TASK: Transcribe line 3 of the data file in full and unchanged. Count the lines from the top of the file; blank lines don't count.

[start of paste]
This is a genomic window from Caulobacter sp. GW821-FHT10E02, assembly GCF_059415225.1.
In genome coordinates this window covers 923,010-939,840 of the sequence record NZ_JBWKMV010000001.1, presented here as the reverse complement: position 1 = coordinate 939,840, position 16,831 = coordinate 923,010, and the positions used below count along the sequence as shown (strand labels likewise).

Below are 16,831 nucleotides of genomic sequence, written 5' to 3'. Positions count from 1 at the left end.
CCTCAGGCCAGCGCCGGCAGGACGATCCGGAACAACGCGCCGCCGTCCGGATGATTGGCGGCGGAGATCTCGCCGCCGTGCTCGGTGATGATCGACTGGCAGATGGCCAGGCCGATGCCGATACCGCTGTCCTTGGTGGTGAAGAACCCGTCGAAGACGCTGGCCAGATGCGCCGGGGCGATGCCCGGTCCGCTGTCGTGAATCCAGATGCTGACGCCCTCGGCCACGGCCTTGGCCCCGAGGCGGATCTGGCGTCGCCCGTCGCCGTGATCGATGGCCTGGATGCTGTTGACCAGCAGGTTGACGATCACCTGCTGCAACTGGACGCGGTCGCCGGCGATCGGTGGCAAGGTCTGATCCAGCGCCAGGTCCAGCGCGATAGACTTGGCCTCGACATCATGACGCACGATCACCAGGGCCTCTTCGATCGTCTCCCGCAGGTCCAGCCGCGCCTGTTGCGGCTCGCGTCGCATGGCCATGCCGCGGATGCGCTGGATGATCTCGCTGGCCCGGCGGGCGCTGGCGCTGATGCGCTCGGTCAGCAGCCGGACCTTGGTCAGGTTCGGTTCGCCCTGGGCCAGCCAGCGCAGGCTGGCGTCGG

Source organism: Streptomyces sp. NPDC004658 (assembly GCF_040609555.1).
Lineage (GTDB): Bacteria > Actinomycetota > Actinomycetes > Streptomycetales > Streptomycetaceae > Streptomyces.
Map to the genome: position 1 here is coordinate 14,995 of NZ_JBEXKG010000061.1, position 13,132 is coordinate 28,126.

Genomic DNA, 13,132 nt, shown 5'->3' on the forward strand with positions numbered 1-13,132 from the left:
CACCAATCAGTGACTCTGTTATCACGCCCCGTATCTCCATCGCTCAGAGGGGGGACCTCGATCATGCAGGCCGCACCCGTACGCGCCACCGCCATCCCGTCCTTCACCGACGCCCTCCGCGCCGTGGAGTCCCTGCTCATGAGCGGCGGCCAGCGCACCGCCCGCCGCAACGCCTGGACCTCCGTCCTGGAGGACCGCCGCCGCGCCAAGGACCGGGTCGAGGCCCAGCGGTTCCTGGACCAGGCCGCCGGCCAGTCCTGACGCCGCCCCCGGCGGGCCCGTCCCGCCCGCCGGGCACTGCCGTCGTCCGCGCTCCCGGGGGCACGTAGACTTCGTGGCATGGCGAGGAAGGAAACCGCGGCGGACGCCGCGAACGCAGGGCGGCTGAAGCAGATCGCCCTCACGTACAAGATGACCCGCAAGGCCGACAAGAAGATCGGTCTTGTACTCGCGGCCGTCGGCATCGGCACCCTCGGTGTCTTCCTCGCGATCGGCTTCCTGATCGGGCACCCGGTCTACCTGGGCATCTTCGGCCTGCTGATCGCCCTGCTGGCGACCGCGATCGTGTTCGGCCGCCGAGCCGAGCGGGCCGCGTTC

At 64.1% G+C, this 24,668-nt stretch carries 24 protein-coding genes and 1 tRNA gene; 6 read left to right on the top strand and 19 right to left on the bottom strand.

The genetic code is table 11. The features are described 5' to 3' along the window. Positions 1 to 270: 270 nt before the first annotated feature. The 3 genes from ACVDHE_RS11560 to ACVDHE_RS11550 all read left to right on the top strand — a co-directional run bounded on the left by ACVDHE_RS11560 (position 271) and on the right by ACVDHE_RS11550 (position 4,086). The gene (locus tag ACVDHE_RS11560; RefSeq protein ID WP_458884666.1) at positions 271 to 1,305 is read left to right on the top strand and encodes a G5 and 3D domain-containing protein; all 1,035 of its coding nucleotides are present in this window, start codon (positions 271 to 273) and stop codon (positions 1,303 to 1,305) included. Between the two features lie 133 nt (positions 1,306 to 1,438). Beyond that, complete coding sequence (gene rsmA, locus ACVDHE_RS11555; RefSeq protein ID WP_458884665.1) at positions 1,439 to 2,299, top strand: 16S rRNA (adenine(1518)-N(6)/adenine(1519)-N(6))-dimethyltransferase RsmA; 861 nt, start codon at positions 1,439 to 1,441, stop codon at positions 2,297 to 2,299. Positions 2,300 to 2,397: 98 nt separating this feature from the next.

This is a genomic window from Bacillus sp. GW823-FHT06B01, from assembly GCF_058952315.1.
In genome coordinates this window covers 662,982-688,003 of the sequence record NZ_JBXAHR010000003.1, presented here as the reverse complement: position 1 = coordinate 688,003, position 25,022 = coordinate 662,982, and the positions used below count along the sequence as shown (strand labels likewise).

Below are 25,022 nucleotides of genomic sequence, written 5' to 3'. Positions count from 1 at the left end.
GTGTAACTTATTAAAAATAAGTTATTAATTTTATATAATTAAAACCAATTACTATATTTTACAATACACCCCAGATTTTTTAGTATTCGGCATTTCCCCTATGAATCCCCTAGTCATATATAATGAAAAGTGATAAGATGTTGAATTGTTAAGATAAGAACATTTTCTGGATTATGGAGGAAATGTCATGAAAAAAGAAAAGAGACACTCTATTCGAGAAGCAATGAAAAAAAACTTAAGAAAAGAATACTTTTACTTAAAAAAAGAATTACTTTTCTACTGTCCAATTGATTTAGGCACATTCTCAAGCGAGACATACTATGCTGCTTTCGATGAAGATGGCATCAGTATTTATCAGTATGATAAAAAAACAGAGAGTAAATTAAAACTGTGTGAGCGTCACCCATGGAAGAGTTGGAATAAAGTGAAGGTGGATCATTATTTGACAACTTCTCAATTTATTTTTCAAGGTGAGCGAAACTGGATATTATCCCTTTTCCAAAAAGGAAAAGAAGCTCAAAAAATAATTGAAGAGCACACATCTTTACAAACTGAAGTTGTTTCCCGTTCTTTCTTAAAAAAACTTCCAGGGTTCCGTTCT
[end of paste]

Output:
Below are 16,831 nucleotides of genomic sequence, written 5' to 3'. Positions count from 1 at the left end.